The Smallest Details Can Bring Out the True Flavor of Your Event

Johnny Cupcakes’ recipe for success breaks the mold, but it’s a great case study for events searching for new ways to “surprise and delight” their guests.

Johnny Earle (his actual last name), isn’t an event strategist. And even though his name may suggest so, he’s not even a baker.

Almost 20 years ago, Johnny created a t-shirt brand from scratch. His stores look and smell like bakeries, but instead of pastries and treats in his refrigerated cases, he has culinary-themed t-shirts.

His ovens are purely for show. And the smell of sweet frosting when you walk into his shops? Just scented air fresheners being pumped through the vents.

When his loyal customers walk out with a specialized shirt, it’s not in a plastic bag, it’s neatly wrapped in a pastry box.

It’s Johnny’s attention to the smallest details that creates a buying experience that his customers can’t get anywhere else.

“Ever since I started the brand, it was to make strangers smile,” he said.

No Detail Too Small

Johnny’s business philosophy wasn’t a product of any degree or schooling, it was baked into him as a child.

He fondly remembers Christmas nights where his parents would dip his father’s boots in flour and create footsteps from the chimney to the tree and back.

When he awoke the next morning, there was proof that Santa had been there.

When his mom would get him in the car, she told him they needed to run some important errands. It wasn’t until he saw the ferris wheel that he knew it was all a ploy to surprise him with a day of fun.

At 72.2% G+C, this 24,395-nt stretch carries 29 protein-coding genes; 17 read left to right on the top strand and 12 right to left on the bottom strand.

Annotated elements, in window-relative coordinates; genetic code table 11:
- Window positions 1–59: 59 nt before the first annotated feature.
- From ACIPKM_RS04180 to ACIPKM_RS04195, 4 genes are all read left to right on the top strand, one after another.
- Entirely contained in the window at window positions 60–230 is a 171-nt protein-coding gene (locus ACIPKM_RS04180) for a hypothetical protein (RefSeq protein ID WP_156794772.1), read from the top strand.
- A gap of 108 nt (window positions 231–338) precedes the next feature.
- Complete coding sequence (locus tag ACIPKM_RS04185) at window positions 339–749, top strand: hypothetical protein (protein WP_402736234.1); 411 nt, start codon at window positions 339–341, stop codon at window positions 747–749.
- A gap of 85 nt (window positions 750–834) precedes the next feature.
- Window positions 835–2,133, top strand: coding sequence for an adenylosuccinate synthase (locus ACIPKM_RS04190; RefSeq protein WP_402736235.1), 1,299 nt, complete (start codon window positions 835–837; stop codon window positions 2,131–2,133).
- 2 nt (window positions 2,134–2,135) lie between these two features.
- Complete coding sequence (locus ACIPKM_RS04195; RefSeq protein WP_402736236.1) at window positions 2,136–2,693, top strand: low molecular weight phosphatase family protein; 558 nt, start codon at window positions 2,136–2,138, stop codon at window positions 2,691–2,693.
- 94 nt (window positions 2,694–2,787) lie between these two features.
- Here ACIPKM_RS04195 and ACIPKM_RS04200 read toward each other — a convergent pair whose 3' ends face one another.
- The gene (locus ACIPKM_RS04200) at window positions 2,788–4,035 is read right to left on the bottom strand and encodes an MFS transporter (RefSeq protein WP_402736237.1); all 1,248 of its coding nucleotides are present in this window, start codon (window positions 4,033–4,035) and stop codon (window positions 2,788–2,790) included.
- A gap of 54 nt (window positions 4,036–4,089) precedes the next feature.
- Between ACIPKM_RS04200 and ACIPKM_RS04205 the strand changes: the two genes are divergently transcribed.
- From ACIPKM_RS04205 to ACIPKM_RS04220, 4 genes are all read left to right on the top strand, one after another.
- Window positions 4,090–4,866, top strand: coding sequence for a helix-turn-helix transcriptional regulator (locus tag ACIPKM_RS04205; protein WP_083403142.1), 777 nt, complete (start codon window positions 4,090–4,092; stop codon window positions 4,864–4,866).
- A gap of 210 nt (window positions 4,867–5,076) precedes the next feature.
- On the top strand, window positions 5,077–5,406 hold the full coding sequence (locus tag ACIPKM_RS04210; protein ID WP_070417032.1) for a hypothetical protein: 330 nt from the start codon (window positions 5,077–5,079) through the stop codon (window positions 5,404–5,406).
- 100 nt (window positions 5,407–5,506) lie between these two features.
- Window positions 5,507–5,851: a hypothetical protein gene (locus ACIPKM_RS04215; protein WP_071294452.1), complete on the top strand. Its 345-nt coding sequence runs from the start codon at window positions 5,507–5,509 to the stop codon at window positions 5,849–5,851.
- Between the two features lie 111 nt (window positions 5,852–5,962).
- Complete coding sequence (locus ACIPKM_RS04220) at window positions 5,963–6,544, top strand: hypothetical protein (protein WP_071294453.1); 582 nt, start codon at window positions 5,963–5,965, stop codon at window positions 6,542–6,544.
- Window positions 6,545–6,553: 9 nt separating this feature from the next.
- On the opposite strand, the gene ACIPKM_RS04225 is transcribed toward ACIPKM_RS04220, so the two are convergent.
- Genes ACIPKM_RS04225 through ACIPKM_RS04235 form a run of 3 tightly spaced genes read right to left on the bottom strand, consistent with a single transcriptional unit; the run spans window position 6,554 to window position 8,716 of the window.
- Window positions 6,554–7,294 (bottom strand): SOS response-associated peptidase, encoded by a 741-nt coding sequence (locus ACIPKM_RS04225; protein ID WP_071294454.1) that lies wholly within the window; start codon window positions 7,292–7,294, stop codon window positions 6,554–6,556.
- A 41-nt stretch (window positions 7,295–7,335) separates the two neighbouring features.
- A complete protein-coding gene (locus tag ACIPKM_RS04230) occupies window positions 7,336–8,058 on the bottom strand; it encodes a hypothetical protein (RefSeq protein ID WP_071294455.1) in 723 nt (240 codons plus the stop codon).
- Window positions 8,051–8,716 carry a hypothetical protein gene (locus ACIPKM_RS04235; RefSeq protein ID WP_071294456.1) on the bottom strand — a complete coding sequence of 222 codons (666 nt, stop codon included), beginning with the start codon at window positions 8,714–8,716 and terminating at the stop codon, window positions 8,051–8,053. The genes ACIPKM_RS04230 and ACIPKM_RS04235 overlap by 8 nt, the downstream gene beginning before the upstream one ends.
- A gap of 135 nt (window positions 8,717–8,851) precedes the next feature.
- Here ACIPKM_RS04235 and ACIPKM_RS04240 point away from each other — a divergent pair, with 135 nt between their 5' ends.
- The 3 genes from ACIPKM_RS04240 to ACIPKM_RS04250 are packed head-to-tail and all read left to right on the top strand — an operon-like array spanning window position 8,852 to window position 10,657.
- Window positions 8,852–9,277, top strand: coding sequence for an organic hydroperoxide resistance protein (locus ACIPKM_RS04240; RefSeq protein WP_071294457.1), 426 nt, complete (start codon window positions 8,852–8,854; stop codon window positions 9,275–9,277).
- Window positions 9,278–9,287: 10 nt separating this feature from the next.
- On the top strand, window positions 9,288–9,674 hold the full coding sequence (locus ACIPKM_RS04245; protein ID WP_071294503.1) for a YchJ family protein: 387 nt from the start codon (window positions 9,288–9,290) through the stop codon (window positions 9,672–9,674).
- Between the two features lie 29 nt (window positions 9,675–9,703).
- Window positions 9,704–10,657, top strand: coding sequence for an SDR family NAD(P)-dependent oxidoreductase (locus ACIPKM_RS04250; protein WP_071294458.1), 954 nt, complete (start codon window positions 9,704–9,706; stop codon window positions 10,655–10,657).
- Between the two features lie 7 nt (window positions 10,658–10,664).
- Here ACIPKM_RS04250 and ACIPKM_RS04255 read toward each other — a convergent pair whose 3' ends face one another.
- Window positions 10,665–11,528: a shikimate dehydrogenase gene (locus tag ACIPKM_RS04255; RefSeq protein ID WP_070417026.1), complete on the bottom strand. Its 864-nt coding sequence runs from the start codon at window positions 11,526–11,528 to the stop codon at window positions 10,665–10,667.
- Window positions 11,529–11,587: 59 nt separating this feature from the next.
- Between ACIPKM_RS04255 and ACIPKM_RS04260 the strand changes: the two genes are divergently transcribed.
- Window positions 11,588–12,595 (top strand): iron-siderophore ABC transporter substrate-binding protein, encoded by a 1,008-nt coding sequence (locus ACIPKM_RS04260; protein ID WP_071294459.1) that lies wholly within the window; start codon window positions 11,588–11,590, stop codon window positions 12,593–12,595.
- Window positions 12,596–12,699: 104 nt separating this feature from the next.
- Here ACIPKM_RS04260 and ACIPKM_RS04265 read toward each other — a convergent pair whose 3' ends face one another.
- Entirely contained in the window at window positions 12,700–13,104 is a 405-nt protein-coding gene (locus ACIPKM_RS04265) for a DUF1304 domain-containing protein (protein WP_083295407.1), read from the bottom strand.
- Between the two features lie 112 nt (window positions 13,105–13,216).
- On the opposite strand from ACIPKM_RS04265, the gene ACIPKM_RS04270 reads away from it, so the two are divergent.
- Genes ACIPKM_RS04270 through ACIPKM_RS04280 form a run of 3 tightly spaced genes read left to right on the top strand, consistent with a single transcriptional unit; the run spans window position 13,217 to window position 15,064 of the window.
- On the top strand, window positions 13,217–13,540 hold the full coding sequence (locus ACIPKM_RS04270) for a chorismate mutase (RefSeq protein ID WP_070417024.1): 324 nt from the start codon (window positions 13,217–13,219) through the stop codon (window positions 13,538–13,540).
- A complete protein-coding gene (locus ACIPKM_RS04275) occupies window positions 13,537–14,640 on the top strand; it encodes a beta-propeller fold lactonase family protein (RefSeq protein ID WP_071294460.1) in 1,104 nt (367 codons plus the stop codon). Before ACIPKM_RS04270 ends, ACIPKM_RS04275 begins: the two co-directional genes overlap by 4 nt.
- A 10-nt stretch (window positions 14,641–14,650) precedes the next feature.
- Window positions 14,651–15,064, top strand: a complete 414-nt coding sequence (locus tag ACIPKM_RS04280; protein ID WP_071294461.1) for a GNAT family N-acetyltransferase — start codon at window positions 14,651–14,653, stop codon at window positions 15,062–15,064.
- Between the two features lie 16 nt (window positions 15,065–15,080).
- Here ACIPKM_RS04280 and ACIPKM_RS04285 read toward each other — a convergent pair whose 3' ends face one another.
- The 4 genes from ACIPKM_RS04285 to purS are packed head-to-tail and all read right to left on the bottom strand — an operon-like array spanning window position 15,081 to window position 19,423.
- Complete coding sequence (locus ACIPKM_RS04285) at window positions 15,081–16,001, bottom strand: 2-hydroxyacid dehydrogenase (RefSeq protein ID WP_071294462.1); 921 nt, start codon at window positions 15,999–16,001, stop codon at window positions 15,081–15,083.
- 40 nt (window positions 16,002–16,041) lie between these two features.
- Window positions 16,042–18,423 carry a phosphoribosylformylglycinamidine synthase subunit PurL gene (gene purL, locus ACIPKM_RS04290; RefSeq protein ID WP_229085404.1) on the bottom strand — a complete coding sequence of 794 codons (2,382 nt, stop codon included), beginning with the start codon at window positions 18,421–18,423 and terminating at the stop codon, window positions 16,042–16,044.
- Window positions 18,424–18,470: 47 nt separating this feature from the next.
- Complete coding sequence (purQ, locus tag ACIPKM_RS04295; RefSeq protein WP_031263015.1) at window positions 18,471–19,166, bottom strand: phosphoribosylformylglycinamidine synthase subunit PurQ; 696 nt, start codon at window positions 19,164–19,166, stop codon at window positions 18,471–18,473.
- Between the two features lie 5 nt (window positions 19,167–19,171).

It can be the smallest of details that create the biggest impacts, and one of the best testing grounds for this is with event themes.

“When you’re working with a theme,” Johnny said, “there’s a whole new playground of elements to work with.”

One Halloween, Johnny and his team hosted a special event, where they opened the store at night and sold spooky-themed shirts based off of scary movies that they dreamed up, such as “Count Spatula.” (They even went as far as creating movie trailers for these fictitious films).

“You really have to give them a dozen reasons to want to support what you do and to want to talk about it to promote what you do. It can’t just be the same things you did last year. It has to be fun, it has to be funny, it has to be well designed and thoughtful.”

-Johnny Earle

Crowds were gathered around the store, buying shirts that were packaged in VHS tape cases with the movie design, as projectors showed horror movies and employees dressed like zombies.

As if this wasn’t detailed enough, a hearse with a coffin inside was parked by the store. Stuffed inside was Johnny himself, arriving to his party in a style only he could conjure up.

Even though the shirts that night were more expensive than normal, it didn’t matter. People were willing to pay.

“If you do it the right way, people aren’t thinking about spending money,” he said. “They want to be part of something.”